- Trouble sleeping or sleeping longer than usual
- Struggling to wake up in the morning or falling asleep at night
- Lack of energy
- Feeling tired or drowsy
- Changes in appetite; either eating less or in other cases craving comfort food and gaining weight
- Losing interest in activities
- Feeling guilty or hopeless
10 ways to cope with seasonal depression and ease low moods during winter
Whether you suffer from seasonal depression, SAD or you just feel low during the winter months, I hope you manage to find comfort with these mindful tips.
1. Switch up your daily routine each season
Switching up your daily routine during winter may be the life hack you need to help you cope with seasonal depression.
When you are in a dark place or have a low mood sometimes sticking to your routine or even following it can feel like a chore.
But it’s important that you keep some form of routine in place as a lack of structure can damage your mental health even more.
Routines are essential for your mental health as they reduce stress, allow you to build healthy habits and help you to avoid burnout.
So instead of struggling with a daily routine that works great in spring and summer, change up your routine to work for you in autumn and winter.
It might be setting your alarm later and delaying certain activities. Or choosing to do your exercise in the morning when it’s light outside rather than in the evening when it is dark outside.
For me, it’s adopting an extra slow morning!
During winter I find it a lot harder to wake up in the mornings. It’s cold, dark and usually miserable. So instead of waking up at 8 am and heading on a walk I stay in bed a little bit longer either reading or watching Whitney Port Reacting to The Hills to ease me into the day.
2. Move your body
I know this sounds like an obvious one but many of us still go a day without moving our bodies. And I don’t mean walking up and down the stairs or walking to the fridge.
Exercise gets your body moving, boosts energy and elevates your mood.
I’m not saying you need to force yourself to the gym and sweat through a 50-mins HIIT class while dreading the entire thing. Instead, be mindful of your movement and choose a light workout that will make you feel better.
It might be morning yoga, a brisk walk, swimming or a mini-home workout.
It doesn’t need to be overly long either.
“Research has found that low-intensity aerobic exercise for 30–35 minutes, 3–5 days a week was best at increasing positive moods.” mentalhealth.org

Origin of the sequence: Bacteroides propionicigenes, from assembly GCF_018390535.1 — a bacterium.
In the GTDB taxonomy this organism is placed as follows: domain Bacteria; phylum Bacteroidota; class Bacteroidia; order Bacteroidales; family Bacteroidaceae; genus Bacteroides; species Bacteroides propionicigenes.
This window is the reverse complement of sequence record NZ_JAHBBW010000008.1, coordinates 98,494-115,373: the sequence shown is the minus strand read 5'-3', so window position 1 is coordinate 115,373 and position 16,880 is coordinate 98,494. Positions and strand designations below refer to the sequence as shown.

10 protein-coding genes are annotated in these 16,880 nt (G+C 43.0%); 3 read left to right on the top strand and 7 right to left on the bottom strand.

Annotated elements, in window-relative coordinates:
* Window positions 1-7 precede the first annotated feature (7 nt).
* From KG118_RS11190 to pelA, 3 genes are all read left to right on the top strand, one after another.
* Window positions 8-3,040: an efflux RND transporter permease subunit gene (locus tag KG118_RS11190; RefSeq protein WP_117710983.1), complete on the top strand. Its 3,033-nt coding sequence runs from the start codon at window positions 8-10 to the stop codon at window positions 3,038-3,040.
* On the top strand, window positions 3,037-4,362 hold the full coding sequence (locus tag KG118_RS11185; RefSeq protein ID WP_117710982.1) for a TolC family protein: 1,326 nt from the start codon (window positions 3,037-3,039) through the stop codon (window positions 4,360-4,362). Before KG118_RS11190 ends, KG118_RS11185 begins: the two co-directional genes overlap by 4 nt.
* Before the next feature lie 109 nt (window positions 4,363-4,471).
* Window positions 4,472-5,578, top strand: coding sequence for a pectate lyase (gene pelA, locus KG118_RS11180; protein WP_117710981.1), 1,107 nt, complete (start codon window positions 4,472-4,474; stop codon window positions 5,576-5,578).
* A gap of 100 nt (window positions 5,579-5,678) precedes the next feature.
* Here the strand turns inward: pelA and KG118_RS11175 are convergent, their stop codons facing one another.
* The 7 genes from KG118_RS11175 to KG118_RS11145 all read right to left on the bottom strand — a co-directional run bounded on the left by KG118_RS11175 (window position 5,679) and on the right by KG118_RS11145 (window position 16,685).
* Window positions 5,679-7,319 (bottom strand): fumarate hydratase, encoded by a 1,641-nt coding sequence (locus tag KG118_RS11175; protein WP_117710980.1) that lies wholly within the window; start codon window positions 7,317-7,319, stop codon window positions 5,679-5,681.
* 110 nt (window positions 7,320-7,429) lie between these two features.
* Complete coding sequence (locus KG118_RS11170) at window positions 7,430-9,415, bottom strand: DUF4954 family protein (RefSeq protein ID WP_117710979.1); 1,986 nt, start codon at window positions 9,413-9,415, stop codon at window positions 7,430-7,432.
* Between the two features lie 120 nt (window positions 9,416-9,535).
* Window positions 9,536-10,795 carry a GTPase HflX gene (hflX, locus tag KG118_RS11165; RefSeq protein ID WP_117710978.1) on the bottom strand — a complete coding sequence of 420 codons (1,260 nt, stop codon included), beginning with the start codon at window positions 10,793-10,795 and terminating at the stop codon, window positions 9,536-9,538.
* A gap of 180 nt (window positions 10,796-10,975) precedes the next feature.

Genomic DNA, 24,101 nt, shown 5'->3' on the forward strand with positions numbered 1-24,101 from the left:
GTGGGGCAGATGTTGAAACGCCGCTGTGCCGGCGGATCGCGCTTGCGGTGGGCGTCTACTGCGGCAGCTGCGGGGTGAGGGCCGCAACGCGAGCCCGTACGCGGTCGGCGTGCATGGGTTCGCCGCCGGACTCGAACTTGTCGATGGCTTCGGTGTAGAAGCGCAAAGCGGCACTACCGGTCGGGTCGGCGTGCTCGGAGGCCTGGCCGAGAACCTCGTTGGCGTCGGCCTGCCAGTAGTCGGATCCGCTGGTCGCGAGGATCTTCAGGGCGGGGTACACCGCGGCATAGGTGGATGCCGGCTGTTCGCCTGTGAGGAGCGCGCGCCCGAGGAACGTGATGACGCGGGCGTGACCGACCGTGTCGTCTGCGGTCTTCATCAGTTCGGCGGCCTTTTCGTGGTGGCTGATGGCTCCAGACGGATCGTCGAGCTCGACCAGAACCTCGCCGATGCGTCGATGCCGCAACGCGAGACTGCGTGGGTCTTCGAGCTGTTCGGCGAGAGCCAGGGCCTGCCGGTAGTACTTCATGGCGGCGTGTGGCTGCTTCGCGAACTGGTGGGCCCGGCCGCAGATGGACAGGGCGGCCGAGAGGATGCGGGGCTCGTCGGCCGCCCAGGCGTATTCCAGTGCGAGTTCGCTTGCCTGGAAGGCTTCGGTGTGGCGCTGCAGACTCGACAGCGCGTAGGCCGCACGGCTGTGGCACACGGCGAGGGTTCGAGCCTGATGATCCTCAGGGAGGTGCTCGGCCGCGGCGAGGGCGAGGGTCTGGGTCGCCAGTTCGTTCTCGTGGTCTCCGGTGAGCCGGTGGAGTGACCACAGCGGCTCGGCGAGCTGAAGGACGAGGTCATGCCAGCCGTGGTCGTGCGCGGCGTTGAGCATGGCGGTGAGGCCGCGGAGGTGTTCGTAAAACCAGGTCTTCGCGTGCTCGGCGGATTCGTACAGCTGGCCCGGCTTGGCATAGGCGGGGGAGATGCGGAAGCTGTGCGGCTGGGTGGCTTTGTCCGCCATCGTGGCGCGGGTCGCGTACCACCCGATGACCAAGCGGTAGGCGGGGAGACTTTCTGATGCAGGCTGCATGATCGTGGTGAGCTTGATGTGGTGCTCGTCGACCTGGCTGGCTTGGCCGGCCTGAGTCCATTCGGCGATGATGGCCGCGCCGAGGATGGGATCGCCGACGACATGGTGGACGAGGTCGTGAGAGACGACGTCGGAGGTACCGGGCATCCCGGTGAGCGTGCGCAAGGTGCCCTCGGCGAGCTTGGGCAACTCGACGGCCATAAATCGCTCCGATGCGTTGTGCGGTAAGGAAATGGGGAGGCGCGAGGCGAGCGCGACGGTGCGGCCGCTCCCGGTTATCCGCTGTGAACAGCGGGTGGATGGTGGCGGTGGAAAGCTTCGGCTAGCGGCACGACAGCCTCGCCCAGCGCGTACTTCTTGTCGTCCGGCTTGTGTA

3. Keep a journal and practice gratitude
If the winter blues are making you feel down then keep a journal and get honest about your feelings.
You’ll find that getting all of your thoughts down on paper will help your mind feel clearer so you can manage your emotions better.
Use your journal to also track your mood and practice gratitude.
Practising gratitude can really help you to feel grounded during challenging times. It allows your mind to focus on and appreciate the more positive things that you have going on in your life.
No matter how small those things might be!
Need help getting started?
Use The Five Minute Journal to help guide you through this daily ritual and become happier in just 5 minutes. Plus you can grab 10% off today with code THALIA10 – all you need to do is simply enter it at the checkout.
4. Take advantage of the daylight and get outside
Blow away the cobwebs by getting outside every day.
No matter how dark and gloomy it might be.
Because fresh air is therapy.
It boosts your energy levels, clears the mind and makes you feel happier.
So make sure you take advantage of the daylight hours and get outside for a short walk or run. You can even wrap up warm, lie down on your back and stare up at the sky watching the clouds go by!
Play a little game and see what you can spot hidden in the clouds.
And if the sun does rear its bright, beautiful head then stop whatever you’re doing, close your eyes and bask in it.
5. Dedicate time to doing your favourite things
Finding joy in life may be at the core of coping with seasonal depression.
The more fun the activities are that you engage in, the more likely it is for you to feel more alive.
So dedicate time to doing things that you love. Indulge in recreational self-care activities that don’t require too much brainpower.
It’s all about stepping away from your to-do list and filling up your day with moments that bring you joy.
Also, try things that make you feel like a kid again! Climbing trees anyone? Jumping in puddles?
Adults tend to take life too seriously. We don’t allow ourselves to be silly and truly let loose and have fun.